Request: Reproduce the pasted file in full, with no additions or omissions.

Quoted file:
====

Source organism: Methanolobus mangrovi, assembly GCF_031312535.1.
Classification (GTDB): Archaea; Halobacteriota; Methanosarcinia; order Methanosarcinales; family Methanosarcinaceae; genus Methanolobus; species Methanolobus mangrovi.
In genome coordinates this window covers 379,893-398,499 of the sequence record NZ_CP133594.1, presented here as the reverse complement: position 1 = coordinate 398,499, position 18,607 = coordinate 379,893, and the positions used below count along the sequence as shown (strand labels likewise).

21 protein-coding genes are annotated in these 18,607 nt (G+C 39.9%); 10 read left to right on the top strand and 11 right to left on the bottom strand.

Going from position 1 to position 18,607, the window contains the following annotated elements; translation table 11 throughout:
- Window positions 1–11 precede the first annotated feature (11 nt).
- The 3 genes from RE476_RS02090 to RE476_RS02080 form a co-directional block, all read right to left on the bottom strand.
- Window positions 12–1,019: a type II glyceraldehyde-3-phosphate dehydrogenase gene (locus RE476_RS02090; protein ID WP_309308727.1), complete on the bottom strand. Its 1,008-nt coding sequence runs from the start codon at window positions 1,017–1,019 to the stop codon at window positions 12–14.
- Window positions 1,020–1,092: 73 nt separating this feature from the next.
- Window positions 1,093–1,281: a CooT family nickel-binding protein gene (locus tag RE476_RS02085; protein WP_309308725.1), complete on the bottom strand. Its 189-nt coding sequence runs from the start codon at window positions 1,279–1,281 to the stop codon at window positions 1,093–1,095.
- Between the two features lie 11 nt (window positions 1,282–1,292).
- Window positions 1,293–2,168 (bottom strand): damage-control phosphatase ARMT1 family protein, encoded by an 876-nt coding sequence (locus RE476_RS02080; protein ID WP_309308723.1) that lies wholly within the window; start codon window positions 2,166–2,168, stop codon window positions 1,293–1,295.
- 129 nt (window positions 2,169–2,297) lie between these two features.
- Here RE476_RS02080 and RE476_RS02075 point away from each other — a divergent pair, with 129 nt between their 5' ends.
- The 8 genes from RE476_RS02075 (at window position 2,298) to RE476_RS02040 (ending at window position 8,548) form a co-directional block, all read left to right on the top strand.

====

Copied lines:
Source organism: Methanolobus mangrovi, assembly GCF_031312535.1.
Classification (GTDB): Archaea; Halobacteriota; Methanosarcinia; order Methanosarcinales; family Methanosarcinaceae; genus Methanolobus; species Methanolobus mangrovi.
In genome coordinates this window covers 379,893-398,499 of the sequence record NZ_CP133594.1, presented here as the reverse complement: position 1 = coordinate 398,499, position 18,607 = coordinate 379,893, and the positions used below count along the sequence as shown (strand labels likewise).

21 protein-coding genes are annotated in these 18,607 nt (G+C 39.9%); 10 read left to right on the top strand and 11 right to left on the bottom strand.

Going from position 1 to position 18,607, the window contains the following annotated elements; translation table 11 throughout:
- Window positions 1–11 precede the first annotated feature (11 nt).
- The 3 genes from RE476_RS02090 to RE476_RS02080 form a co-directional block, all read right to left on the bottom strand.
- Window positions 12–1,019: a type II glyceraldehyde-3-phosphate dehydrogenase gene (locus RE476_RS02090; protein ID WP_309308727.1), complete on the bottom strand. Its 1,008-nt coding sequence runs from the start codon at window positions 1,017–1,019 to the stop codon at window positions 12–14.
- Window positions 1,020–1,092: 73 nt separating this feature from the next.
- Window positions 1,093–1,281: a CooT family nickel-binding protein gene (locus tag RE476_RS02085; protein WP_309308725.1), complete on the bottom strand. Its 189-nt coding sequence runs from the start codon at window positions 1,279–1,281 to the stop codon at window positions 1,093–1,095.
- Between the two features lie 11 nt (window positions 1,282–1,292).
- Window positions 1,293–2,168 (bottom strand): damage-control phosphatase ARMT1 family protein, encoded by an 876-nt coding sequence (locus RE476_RS02080; protein ID WP_309308723.1) that lies wholly within the window; start codon window positions 2,166–2,168, stop codon window positions 1,293–1,295.
- 129 nt (window positions 2,169–2,297) lie between these two features.
- Here RE476_RS02080 and RE476_RS02075 point away from each other — a divergent pair, with 129 nt between their 5' ends.
- The 8 genes from RE476_RS02075 (at window position 2,298) to RE476_RS02040 (ending at window position 8,548) form a co-directional block, all read left to right on the top strand.